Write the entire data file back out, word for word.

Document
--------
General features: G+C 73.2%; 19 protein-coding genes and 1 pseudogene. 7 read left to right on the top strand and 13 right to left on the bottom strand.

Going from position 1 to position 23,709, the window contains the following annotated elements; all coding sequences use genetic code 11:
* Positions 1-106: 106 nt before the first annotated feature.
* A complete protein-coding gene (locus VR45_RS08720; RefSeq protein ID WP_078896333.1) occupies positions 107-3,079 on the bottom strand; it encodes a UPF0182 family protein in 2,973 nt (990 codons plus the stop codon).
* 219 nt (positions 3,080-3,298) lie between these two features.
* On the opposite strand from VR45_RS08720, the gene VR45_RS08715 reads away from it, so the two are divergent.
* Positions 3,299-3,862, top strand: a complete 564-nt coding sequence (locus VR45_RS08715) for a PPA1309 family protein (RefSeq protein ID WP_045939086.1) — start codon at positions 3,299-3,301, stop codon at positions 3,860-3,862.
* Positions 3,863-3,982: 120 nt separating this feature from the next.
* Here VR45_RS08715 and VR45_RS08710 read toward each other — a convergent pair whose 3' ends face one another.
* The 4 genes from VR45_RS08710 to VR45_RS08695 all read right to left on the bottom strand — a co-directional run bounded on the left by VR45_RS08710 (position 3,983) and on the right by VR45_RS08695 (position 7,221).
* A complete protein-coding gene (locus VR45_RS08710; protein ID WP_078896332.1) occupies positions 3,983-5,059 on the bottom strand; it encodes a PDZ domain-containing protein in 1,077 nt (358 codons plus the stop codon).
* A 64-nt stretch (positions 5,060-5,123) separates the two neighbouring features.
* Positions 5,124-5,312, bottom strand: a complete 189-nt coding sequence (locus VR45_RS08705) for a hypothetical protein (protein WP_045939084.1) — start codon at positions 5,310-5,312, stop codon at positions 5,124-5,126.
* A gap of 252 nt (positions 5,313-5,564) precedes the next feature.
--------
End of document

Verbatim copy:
General features: G+C 73.2%; 19 protein-coding genes and 1 pseudogene. 7 read left to right on the top strand and 13 right to left on the bottom strand.

Going from position 1 to position 23,709, the window contains the following annotated elements; all coding sequences use genetic code 11:
* Positions 1-106: 106 nt before the first annotated feature.
* A complete protein-coding gene (locus VR45_RS08720; RefSeq protein ID WP_078896333.1) occupies positions 107-3,079 on the bottom strand; it encodes a UPF0182 family protein in 2,973 nt (990 codons plus the stop codon).
* 219 nt (positions 3,080-3,298) lie between these two features.
* On the opposite strand from VR45_RS08720, the gene VR45_RS08715 reads away from it, so the two are divergent.
* Positions 3,299-3,862, top strand: a complete 564-nt coding sequence (locus VR45_RS08715) for a PPA1309 family protein (RefSeq protein ID WP_045939086.1) — start codon at positions 3,299-3,301, stop codon at positions 3,860-3,862.
* Positions 3,863-3,982: 120 nt separating this feature from the next.
* Here VR45_RS08715 and VR45_RS08710 read toward each other — a convergent pair whose 3' ends face one another.
* The 4 genes from VR45_RS08710 to VR45_RS08695 all read right to left on the bottom strand — a co-directional run bounded on the left by VR45_RS08710 (position 3,983) and on the right by VR45_RS08695 (position 7,221).
* A complete protein-coding gene (locus VR45_RS08710; protein ID WP_078896332.1) occupies positions 3,983-5,059 on the bottom strand; it encodes a PDZ domain-containing protein in 1,077 nt (358 codons plus the stop codon).
* A 64-nt stretch (positions 5,060-5,123) separates the two neighbouring features.
* Positions 5,124-5,312, bottom strand: a complete 189-nt coding sequence (locus VR45_RS08705) for a hypothetical protein (protein WP_045939084.1) — start codon at positions 5,310-5,312, stop codon at positions 5,124-5,126.
* A gap of 252 nt (positions 5,313-5,564) precedes the next feature.